Nose Hill Park

Nose Hill Park consists of 1127 hectares of almost untouched prairie in the midst of the built up and paved-over City of Calgary. The city and the park share a common history, with some of the 12,000 year old ice age history still visible in the park.

Nose Hill’s and Calgary’s history began 60 million years ago when the entire area was flat and covered with swamp forests. Around this time the earth crust shifted and the Rocky Mountains were pushed up. The run-off from the growing mountains in the west, created the ancestral Bow River which deposited thick sheets of sand and gravel in this area.

During the last ice age which lasted from 100,000 to 12,000 years ago large sedimentary rock boulders, ripped from the mountains to the west, were transported and deposited all over Southern Alberta, including Nose Hill Park.


Nose Hill Shallow Glacial Depression with Lone Tree

Several depressions can be found in the park where the last remnants of the ice sheet melted. Several ice age melt water stream channels can also be found.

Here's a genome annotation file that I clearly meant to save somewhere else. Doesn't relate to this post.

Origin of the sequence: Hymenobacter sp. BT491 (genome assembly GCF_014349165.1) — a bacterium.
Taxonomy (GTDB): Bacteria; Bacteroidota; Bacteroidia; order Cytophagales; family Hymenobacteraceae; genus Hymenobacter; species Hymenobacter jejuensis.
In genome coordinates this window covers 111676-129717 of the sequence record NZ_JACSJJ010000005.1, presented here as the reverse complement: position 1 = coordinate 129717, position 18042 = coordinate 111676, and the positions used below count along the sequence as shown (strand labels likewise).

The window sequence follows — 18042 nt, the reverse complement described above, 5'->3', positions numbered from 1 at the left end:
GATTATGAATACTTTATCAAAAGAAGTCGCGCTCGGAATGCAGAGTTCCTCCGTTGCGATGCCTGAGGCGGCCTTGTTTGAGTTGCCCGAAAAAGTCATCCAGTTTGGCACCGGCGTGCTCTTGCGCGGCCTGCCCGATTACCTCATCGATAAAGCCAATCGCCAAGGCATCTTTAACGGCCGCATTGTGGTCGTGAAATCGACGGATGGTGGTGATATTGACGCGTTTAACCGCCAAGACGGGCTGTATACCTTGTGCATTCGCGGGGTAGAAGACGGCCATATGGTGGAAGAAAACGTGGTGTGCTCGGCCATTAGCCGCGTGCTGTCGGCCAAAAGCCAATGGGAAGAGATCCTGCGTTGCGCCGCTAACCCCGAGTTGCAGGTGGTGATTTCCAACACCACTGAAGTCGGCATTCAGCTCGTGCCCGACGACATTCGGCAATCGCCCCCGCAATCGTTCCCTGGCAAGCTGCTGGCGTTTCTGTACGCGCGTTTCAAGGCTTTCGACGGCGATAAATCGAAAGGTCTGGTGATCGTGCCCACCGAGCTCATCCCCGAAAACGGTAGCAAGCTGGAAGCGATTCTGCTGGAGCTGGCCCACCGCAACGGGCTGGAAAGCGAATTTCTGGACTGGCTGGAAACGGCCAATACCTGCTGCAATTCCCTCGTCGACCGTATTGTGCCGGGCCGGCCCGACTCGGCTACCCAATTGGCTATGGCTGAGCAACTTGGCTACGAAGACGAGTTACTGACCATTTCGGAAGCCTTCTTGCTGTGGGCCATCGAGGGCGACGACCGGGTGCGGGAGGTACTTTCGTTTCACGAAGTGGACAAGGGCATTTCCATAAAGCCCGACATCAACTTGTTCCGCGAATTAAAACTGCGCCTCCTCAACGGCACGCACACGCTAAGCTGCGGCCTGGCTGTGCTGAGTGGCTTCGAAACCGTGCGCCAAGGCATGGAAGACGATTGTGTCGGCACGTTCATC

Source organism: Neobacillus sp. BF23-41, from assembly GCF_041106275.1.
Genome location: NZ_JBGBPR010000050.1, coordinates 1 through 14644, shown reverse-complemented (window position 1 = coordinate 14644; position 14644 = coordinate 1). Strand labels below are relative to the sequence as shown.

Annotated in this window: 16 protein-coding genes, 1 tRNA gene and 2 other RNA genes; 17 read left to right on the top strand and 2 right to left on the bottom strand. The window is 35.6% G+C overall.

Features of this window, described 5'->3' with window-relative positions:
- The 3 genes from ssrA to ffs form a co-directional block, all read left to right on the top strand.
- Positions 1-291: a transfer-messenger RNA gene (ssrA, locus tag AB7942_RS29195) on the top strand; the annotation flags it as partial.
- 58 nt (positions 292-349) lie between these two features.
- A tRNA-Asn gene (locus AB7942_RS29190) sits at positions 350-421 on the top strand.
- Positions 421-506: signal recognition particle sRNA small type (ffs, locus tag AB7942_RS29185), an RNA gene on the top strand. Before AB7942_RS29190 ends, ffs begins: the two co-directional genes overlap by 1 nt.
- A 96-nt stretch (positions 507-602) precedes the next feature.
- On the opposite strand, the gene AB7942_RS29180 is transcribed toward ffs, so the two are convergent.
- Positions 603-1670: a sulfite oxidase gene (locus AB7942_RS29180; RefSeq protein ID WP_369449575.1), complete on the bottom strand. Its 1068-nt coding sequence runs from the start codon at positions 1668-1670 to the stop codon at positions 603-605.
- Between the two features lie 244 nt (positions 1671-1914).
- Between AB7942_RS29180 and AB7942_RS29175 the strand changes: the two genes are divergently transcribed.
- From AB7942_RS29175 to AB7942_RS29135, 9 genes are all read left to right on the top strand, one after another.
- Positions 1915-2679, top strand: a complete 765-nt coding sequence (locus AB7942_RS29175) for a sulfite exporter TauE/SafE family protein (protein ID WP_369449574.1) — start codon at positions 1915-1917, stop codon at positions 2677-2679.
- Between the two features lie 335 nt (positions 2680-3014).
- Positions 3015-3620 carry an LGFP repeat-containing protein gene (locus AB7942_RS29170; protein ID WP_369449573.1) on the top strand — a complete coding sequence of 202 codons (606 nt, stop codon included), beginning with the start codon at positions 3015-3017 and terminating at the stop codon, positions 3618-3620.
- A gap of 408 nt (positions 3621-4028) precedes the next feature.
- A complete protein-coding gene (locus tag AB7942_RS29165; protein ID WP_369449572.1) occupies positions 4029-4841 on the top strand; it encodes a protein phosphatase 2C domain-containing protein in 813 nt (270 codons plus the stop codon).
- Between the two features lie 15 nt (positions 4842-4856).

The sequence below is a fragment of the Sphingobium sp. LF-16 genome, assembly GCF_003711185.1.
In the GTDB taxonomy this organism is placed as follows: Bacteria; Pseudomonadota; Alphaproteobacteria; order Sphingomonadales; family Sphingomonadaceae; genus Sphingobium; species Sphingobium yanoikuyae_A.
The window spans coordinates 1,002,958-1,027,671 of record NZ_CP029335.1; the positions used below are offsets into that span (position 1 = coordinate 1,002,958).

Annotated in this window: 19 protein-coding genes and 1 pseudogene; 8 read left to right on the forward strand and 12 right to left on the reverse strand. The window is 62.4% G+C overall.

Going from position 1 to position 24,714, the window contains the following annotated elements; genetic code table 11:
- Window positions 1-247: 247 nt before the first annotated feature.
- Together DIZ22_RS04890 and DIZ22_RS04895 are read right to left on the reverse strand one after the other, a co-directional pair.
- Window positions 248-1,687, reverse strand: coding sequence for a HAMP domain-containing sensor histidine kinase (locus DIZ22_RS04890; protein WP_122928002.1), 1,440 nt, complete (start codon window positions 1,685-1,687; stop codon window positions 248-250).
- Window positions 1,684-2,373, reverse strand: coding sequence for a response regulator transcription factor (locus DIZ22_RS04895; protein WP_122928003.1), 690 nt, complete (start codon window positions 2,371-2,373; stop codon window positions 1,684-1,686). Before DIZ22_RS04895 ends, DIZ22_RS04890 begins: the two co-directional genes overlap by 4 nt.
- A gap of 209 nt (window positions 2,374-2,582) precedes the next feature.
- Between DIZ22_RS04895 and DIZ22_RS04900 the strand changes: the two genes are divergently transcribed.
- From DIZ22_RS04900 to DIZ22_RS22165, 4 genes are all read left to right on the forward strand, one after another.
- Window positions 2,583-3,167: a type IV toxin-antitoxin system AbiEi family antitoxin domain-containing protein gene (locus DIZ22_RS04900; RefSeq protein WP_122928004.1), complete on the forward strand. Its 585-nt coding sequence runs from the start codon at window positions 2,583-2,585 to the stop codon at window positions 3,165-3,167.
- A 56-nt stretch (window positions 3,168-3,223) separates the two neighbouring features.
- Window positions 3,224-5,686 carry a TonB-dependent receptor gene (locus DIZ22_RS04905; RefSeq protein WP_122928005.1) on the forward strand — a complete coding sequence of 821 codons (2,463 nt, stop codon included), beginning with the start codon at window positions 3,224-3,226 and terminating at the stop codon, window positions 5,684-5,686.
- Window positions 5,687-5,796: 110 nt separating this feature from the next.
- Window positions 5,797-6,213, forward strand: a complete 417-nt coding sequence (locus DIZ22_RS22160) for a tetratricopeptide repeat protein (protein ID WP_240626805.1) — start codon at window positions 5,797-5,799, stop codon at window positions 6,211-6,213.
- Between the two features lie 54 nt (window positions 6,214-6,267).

Ice Age River Gullies

There was no fertile soil at that time, just glacial till, a combination of silt, clay and gravel. The retreating Laurentide and mountain ice sheets left behind this glacial debris all over Alberta, in some places 100 meters thick. Calgary is situated where two ice sheets met. As the ice sheets retreated a large glacial lake developed. The Nose Hill gullies emptied into this lake that stretched from roughly the bottom of the hill to the other side of the valley.

June 2, 2016 – Went for a walk to check on wild flowers in Nose Hill Park. Found the Silky Perennial Lupine blooming. The latin name is Lupinus Sericeus Pursh. Sericeus means silky in latin, and refers to the dense covering of long white hairs on leaves and stems. The plant is easily identified by its palmate leaf structure. The leaves radiate out from the centre. The number of leaflets on each leaf, range from 5 to 10.


Silky Lupine

The plant is considered poisonous to livestock. North American Natives used a mixture of strained, pounded seeds mixed with water as an eye medicine. The plant was also used for bedding and floor covering in sweat-houses. There was a belief that the plant size and bloom size indicated when the groundhogs were fat enough to eat and recognised the plant as being a favourite food of the marmot.